Just one day after the Wall Street Journal reported the elimination of the Wild Oats organic brand at Walmart Supermarket News is reporting that the neo-generic brand Price First is also being phased out.
The news brings to mind my original article and commentary “breaking” the news in November 2013, Walmart Tests Neo-Generic\Basic Private Brand: Price First.
While I applaud Walmart finally acknowledging the numerous unbranded and control label SKUs in grocery as private label products and creating a brand to tie them together – the 1970’s flashback design is at best disappointing, but at its worst it could set the industry back twenty years.
With Lucky Duck, Prima Della, Marketside, Pure Balance, You Zone, Onn and Backyard Grill, Walmart has demonstrated their ability to create engaging well-positioned and well-designed brands. This simply does not live up to those standards.
The introduction of Price First into the Walmart Private Brand Portfolio raises a few questions.
- How will customers react to a new private label that makes no apologies for low quality products?
- Will customers understand the difference between the two descriptively named brands Great Value and Price First?
- How will the introduction of Price First impact the penetration of private label in grocery?
Is Walmart creating labels or building and managing BRANDS?
Looking back the questions still seem relevant, combined with the announcement of the demise of Wild Oats I can only hope that they are embarking on a dramatic rethink of their entire private brand portfolio. Every brand, in every department should be reevaluated and optimized or eliminated. One cohesive private brand portfolio should be created that cross all categories and leverages each brand to its fullest extent.
Walmart has always placed private brand second in line to both to the national brands and the Walmart retail brand. Not only in resources and attention, but also in quality and delivery.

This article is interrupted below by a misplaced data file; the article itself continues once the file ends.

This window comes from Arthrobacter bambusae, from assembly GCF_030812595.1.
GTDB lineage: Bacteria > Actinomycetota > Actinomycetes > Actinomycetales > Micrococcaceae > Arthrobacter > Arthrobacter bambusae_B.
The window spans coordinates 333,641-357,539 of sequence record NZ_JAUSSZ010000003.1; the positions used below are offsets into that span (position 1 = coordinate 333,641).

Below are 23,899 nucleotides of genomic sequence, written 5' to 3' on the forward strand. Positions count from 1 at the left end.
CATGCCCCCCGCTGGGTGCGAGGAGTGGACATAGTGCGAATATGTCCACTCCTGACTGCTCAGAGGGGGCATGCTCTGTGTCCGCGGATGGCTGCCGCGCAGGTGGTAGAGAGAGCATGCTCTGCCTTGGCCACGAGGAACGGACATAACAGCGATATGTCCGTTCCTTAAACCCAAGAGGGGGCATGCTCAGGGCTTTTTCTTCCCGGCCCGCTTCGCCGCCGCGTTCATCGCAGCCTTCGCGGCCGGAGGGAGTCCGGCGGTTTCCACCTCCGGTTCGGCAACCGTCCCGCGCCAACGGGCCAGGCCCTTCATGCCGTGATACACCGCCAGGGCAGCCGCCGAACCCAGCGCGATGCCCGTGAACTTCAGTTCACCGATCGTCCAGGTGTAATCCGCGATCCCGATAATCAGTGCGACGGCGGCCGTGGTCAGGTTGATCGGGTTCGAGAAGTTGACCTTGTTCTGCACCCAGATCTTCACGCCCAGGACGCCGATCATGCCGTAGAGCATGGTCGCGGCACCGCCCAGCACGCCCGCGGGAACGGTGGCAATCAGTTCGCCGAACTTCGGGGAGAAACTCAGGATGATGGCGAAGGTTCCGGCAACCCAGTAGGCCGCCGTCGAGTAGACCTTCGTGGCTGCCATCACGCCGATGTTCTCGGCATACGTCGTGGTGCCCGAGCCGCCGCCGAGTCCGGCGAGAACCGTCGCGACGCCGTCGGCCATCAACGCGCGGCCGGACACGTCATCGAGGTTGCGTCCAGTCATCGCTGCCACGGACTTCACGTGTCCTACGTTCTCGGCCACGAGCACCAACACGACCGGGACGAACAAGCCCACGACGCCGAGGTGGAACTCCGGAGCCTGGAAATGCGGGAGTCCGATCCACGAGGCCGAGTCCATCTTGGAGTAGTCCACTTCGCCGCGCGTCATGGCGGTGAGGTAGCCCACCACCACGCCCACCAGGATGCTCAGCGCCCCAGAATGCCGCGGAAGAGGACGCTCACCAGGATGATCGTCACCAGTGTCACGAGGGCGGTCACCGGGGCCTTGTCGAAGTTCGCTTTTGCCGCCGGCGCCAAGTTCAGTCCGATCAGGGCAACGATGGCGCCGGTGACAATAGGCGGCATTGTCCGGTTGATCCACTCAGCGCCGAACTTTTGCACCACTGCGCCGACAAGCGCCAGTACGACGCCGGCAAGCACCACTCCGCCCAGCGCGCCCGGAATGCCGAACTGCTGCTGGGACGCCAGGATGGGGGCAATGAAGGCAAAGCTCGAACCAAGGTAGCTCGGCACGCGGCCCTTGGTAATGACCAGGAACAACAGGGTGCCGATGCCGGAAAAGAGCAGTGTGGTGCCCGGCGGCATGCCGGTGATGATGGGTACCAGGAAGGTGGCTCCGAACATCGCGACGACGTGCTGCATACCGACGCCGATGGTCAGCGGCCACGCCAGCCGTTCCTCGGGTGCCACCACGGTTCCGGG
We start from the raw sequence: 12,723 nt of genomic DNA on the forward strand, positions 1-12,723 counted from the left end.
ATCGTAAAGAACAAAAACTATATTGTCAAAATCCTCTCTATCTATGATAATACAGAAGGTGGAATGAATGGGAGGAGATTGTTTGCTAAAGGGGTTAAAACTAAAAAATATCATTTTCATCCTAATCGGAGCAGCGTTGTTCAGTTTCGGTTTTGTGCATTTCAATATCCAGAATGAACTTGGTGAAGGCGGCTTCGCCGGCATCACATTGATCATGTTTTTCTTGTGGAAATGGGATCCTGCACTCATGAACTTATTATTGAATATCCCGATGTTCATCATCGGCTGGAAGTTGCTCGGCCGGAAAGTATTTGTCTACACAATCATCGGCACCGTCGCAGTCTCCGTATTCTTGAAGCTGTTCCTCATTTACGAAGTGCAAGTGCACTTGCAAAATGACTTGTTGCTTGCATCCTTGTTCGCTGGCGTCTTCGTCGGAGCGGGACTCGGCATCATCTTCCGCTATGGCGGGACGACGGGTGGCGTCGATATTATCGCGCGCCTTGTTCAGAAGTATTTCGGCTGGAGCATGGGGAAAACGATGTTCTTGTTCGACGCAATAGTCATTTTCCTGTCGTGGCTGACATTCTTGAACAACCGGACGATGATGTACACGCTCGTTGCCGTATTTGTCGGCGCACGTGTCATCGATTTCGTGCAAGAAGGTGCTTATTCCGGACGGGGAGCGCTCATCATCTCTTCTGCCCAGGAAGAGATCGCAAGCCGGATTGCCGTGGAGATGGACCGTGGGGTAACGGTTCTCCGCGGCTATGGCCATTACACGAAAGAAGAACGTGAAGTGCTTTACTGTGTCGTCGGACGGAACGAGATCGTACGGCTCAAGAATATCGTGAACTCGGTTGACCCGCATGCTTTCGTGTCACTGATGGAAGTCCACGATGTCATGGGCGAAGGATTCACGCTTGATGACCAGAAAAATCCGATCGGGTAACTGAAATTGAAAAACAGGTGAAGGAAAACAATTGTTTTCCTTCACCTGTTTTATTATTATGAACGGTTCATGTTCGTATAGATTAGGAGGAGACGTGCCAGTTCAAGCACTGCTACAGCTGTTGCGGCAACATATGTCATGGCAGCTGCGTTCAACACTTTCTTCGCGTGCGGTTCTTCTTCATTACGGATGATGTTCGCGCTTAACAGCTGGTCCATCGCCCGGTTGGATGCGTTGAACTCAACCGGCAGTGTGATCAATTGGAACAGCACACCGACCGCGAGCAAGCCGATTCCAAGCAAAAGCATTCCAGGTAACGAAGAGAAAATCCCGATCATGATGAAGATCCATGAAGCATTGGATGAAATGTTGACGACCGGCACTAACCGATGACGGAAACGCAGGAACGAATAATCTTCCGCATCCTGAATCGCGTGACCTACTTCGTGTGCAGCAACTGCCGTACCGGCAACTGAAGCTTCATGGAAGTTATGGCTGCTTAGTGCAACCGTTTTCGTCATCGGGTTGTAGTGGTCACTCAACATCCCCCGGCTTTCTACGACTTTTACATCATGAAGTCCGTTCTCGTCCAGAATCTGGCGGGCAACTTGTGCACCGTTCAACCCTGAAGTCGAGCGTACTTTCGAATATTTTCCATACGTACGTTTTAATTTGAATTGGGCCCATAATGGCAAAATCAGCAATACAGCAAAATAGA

For this reason, the Walmart private brand portfolio fails to deliver the retailer’s the Walmart brand promise, and does not create a satisfying experience for customers. They are simply labels placed on products to hit a price point.
We believe you can do much better: create genuine brands that live beyond the shelf and deliver the full promise of Walmart.
From While I’m Here to Why I’m Here
Portfolio management and new brand creation only makes sense if it’s conducted with a deep understanding of how customers shop the store and use the products as well as the different roles that Private Brand can serve within the portfolio. Each brand within the ideal Walmart Private Brand portfolio can serve a specific business role and/or fill a specific customer need.
Retailers often intend to create these brand roles, but due to time and resource constraints, they typically end up with a portfolio architecture that reflects the merchandising organization or the competitor more than it does consumer need.
Private Brands with well-defined roles and unique offers are capable of driving real customer loyalty, creating relevant brand propositions across multiple departments and categories and effectively driving trips to the store as well as adding purchases while in store.
Fewer, Bigger Better Brands
We start with the belief that there are too may brands in the world and not enough good ones. Walmart owns a broad and fragmented Private Brand portfolio that is complex to manage but not concentrated and impactful.
The Walmart Private Brand portfolio is a collection of brand assets that form one brand ecosystem that must work together to reinforce and build Walmart. We recommend setting a high bar for creating or maintaining Private Brands. Your brands must:
- Deliver on corporate strategic priorities
- Meet sales, penetration and turn expectations
- Fulfill unique customer needs
- Demonstrate a compelling reason why an existing brand can
not do the same job
Ultimately a stronger portfolio of strategic Private Brands will increase your right to WIN, create customer loyalty and generate increased growth.